As a Uganda citizen and researcher, I have a right to express my views on any subject provided I present facts. I have decided to campaign against secession in Uganda.
I request that you listen to me and hear what I am saying and read carefully what I am writing on this subject instead of hurling insults at me without even bothering to understand what I stand for. Anger and frustration don’t solve problems. It is clear that attacking me has become a coordinated effort. Hopefully it will fail as more Ugandans understand what I am saying and that I mean well for present and future generations.
I have good reasons for taking on such a challenge with all the costs involved. Here are some of them. I will provide more as and when appropriate. I suggest Buganda (and others) pursues federalism rather than secession.
1. Pursuing secession might open a Pandora’s box and expose Buganda’s Achilles’ heel given its history of a complex governing system that is well documented. Buganda proper consists of three counties of Kyadondo, Busiro and Mawokota. The rest was obtained reportedly by military aggression and subsequently forced into colonization with Arab and British support. In this sense Buganda is not different from Britain that conquered and colonized Uganda. Further, Buganda is like Ethiopia that conquered and colonized parts of its empire. That is why the Somali people in the Ogaden region are still demanding decolonization. The same could be made by counties in Buganda that feel were conquered and forced into colonization. The UN still has a department of decolonization and could admit such concerns.
2. The pre-colonial centralized kingdom of Buganda and the division of labor created rich and poor classes; royals and non-royals. The latter groups were exploited under a feudal system. Buganda secession might restore a centralized system of government with absolute rule as enjoyed by Kabaka Mutesa I and resumption of a feudal system and severe punishment for non-compliance.
3. We don’t know the real motive and the agents of secession. It could be a design to break up Uganda and make the different parts vulnerable to colonization by power hungry individuals or groups of them.
4. The use of military means to achieve Buganda secession which is not a secret may plunge Uganda into an inferno with catastrophic outcomes.
5. The non-Baganda living in Buganda as the only home they know and those who have legally (or illegally) invested in Buganda will not be driven away without a fight. Baganda outside of Buganda could face extremely difficult challenges witness the Ibos who lived outside their home of Eastern Nigeria when the country descended into political chaos and civil war.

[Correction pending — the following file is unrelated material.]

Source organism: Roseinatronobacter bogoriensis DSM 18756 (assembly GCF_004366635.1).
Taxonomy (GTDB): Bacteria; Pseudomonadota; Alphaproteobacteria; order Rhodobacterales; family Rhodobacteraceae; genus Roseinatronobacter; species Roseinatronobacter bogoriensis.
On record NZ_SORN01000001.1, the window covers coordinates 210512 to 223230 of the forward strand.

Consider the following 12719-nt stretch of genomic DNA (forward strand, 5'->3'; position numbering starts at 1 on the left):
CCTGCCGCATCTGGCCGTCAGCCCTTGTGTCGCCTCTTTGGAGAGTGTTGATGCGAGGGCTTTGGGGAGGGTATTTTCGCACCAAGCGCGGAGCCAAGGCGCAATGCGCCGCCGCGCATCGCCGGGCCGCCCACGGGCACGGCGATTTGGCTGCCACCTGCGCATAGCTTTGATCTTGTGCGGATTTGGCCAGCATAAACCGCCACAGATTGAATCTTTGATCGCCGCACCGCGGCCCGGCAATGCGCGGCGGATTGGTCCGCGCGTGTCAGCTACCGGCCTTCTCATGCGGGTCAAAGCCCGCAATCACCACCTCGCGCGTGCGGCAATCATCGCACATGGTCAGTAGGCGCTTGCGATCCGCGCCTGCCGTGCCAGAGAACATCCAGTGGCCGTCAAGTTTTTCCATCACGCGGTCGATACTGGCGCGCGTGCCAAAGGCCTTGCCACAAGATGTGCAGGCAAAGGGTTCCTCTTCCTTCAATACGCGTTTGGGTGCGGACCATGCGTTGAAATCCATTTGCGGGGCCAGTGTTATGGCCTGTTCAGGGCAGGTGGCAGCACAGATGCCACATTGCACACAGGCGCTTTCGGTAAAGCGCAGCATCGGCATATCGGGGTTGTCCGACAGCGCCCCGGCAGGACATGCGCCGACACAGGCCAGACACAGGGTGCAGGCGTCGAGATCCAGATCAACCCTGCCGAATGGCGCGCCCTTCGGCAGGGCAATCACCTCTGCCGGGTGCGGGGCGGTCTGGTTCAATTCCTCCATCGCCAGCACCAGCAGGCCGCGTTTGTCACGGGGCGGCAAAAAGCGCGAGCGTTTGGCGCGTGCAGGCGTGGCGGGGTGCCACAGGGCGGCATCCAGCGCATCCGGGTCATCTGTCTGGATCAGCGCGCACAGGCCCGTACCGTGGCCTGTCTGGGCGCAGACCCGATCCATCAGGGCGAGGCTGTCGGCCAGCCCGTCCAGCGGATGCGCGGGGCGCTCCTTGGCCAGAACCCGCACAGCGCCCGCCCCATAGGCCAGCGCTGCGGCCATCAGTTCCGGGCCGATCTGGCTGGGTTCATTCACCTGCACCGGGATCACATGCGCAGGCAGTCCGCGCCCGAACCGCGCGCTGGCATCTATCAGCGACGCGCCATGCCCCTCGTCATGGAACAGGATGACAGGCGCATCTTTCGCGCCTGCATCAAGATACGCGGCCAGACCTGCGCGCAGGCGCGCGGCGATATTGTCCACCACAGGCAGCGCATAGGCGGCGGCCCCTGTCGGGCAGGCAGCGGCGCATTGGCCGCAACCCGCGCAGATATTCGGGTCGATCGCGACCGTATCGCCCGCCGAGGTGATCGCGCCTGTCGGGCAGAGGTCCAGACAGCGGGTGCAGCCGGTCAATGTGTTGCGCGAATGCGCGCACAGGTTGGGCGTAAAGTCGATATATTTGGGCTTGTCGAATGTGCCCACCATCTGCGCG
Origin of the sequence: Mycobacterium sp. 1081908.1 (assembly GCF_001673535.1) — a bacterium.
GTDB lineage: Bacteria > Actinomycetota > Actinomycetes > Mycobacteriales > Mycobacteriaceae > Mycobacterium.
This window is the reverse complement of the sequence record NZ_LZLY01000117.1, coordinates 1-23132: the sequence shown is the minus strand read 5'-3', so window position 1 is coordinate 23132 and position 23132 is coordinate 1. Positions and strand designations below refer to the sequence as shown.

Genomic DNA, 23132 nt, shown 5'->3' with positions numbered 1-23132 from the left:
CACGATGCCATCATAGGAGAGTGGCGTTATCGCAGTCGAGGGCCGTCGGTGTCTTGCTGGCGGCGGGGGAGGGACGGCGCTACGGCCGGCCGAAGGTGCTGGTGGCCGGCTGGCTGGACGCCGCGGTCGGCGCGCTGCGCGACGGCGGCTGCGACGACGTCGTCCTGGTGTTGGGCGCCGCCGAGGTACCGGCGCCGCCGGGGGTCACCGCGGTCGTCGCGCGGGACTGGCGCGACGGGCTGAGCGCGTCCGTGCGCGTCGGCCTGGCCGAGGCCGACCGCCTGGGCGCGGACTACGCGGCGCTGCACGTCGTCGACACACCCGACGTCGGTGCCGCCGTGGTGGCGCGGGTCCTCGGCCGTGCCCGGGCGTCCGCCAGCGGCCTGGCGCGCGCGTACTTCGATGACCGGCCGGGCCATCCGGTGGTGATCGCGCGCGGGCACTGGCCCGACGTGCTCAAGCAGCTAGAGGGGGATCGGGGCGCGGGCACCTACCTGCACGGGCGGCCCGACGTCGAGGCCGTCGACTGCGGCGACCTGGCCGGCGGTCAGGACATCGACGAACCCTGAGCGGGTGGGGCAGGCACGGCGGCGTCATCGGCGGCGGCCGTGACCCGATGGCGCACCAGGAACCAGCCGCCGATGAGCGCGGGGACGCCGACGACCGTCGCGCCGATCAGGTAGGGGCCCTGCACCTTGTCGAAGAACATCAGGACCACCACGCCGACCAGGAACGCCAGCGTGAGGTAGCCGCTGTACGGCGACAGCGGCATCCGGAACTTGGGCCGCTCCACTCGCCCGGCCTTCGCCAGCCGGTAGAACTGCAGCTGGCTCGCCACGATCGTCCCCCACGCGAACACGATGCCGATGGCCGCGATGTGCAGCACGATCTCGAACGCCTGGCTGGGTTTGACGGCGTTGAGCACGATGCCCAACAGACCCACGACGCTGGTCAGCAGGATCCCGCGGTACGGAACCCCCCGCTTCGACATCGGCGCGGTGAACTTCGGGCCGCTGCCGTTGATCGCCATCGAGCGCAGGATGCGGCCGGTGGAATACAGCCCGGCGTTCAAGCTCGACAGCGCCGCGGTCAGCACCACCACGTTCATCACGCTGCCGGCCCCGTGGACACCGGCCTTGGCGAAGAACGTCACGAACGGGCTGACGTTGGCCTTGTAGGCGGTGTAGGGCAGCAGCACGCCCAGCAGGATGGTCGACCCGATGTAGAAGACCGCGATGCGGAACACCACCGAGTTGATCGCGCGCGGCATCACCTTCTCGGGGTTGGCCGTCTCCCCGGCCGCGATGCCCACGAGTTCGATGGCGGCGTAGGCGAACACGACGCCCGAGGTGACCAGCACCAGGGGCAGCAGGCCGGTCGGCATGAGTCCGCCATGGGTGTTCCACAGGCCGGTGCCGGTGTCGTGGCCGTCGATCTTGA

6. Secession of Buganda even if it succeeded may not be recognized by any government as has happened to Somaliland which seceded in 1991 that some Ugandans are fronting as a success story for emulation. Without recognition, so-called independent Buganda will not become a member of AU and UN or any other organization and won’t receive political, technical and financial assistance through bilateral and multilateral arrangements.
7. The recent secret agreement between Kabaka Mutebi II and President Museveni could be disastrous for Buganda and Uganda. In these uncertain circumstances, the different parts of Uganda will fare better within than without Uganda framework.
I appeal to Baganda and to all Ugandans to reflect on this issue of secession carefully weighing the gains against the losses and to understand the real motives and character of those few Baganda relentlessly pushing for secession using examples like Somaliland that no one has recognized since it seceded in 1991. It is important to recall that the decision by Lukiiko in 1966 to expel Uganda central government from Buganda soil within nine days was imposed by three saza chiefs as members of the Lukiiko. Baganda should therefore avoid pressure from these few but aggressive Baganda that are relentlessly pushing for Buganda secession using military means. This may explain why Ugandans to the Rescue organization has refused to disclose what it is up to while it continues to collect money from all Ugandans.
I personally believe very strongly that Uganda, her people and institutions will be stronger and safer if we agree on a new system of governing ourselves after NRM has exited that will accommodate regional, district, county and clan needs. A federal system with checks and balances and regulations will be a better alternative than the disintegration of Uganda.
By Dr.Eric Kashambuzi